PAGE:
Anyone who has read the books knows it: Harry Potter is packed with morals. Lessons of love, strength, courage and acceptance are easy to find within the familiar pages. True, there are a few morals that are a bit tainted – teaching children they shouldn’t go for help when a cruel witch is making them write in their own blood, for instance – but there are enough important jewels of life in the HP books to more than make up for it. There’s one, however, that I don’t hear very many people talk about: forgiveness.
For all of you who have not read Harry Potter, now is your time to turn back and find another blog post to pursue. These next paragraphs are fraught with spoilers. For the veterans of the HP series, come forth and hear me.
Hundreds of potterheads have speculated on why Harry would possibly name his son after Dumbledore and Snape. And though I would never name my children after a host of dead people, especially not an abusive killer or a man who raised me to die, I can see easily what JK Rowling was trying to demonstrate. The symbolism in Nineteen Years Later is not disguised.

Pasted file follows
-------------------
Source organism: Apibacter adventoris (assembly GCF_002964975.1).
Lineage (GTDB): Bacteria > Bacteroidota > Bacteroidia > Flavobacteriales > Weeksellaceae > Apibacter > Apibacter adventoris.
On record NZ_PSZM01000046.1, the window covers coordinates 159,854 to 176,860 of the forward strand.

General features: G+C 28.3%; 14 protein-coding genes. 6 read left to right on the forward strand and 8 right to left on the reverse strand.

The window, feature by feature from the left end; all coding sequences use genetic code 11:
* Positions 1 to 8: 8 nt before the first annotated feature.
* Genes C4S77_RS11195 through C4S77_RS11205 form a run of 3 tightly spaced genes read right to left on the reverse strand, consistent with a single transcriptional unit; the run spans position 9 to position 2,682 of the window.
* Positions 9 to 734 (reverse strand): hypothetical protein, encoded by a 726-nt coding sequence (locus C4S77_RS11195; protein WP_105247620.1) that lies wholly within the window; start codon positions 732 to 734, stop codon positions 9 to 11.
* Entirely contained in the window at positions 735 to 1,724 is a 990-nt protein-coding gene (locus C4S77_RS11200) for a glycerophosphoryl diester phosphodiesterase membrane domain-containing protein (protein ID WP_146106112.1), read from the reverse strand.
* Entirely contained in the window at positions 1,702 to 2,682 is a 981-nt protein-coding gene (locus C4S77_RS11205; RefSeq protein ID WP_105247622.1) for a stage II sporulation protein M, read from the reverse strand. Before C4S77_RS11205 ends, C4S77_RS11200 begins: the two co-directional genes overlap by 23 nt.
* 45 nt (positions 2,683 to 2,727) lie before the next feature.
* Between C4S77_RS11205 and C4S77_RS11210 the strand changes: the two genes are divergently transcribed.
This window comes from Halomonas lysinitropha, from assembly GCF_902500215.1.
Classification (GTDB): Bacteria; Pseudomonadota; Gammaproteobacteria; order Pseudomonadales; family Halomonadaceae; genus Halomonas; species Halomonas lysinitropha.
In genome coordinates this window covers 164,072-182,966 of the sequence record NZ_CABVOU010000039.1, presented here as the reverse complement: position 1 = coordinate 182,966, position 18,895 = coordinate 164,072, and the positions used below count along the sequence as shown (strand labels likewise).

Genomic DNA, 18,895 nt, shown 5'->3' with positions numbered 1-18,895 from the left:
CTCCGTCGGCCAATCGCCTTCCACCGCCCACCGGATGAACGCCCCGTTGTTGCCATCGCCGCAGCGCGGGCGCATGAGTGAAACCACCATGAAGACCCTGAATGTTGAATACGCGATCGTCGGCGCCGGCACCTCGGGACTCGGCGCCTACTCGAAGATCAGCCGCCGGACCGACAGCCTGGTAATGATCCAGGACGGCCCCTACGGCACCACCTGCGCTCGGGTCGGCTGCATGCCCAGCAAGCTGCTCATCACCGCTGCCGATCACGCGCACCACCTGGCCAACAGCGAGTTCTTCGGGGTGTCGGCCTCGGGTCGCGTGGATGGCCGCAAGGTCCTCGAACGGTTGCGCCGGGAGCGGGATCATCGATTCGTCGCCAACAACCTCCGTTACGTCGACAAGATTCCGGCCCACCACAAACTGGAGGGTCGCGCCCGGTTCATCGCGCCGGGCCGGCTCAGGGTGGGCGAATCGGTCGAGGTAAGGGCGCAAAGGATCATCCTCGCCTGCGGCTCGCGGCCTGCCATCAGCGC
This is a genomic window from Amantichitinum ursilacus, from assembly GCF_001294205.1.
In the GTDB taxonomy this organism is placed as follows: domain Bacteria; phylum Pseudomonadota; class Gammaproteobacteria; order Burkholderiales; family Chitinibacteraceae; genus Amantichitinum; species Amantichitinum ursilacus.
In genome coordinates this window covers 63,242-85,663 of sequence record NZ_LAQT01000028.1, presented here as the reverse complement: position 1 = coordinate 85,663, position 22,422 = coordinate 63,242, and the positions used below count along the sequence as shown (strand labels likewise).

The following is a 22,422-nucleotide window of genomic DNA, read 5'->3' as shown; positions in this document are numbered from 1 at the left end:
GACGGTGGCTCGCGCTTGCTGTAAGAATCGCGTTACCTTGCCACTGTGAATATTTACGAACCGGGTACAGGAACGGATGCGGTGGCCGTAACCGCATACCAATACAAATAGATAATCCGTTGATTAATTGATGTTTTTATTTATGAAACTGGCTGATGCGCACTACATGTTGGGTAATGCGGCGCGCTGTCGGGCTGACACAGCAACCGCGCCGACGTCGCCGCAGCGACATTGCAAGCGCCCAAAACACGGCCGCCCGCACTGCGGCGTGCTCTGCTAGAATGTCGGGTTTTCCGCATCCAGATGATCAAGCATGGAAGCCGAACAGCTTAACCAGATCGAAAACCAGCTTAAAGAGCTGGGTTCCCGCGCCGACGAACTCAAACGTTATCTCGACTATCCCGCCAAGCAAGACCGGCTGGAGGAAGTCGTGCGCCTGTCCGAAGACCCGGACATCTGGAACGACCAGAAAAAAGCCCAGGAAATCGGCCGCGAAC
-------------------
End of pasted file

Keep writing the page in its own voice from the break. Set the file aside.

JK Rowling was trying to show that Harry had made peace with Snape and Dumbledore. He had recognized – and I think this is a very important thing to do – that people change. That they make mistakes and then they try to take them back. That they do bad things and then regret them. Harry was being incredibly strong when he chose to forgive those people who had put him through hell and back.
Forgiveness is a hidden skill. It isn’t blaringly obvious. It doesn’t shout of its power. People often mistake it for a weakness. And yet it is often the key to happiness. With it as a tool, you can learn to move on, to leave the past behind you, to believe in other people and give second chances, and to forgive yourself for your own faults. How would Harry have lived with himself had he dwelt constantly on Sirius’s death? Would he have been happy had he kept his anger at Dumbledore and Snape burning in his heart?
Snape was cruel. He loved the dark arts. He was abusive. And yet when Harry dived into the pensieve, he saw how Snape had become that way. And he also saw that Snape was full of regret, of a deep pool of strength and of an undying love. The only way to put your soul back together is through regret. Snape’s soul was in one piece, and he was always hurting. So Harry was brave and he forgave – which, once you get to know Harry, is quite remarkable in itself. It shows how much he grew in the last book.
It wasn’t just Snape and Dumbledore either. He forgave Ron for running out on him. He forgave – even pitied – Malfoy. He forgave Dudley. All this is a precious lesson in one of humankind’s most beautiful skills. Forgiveness.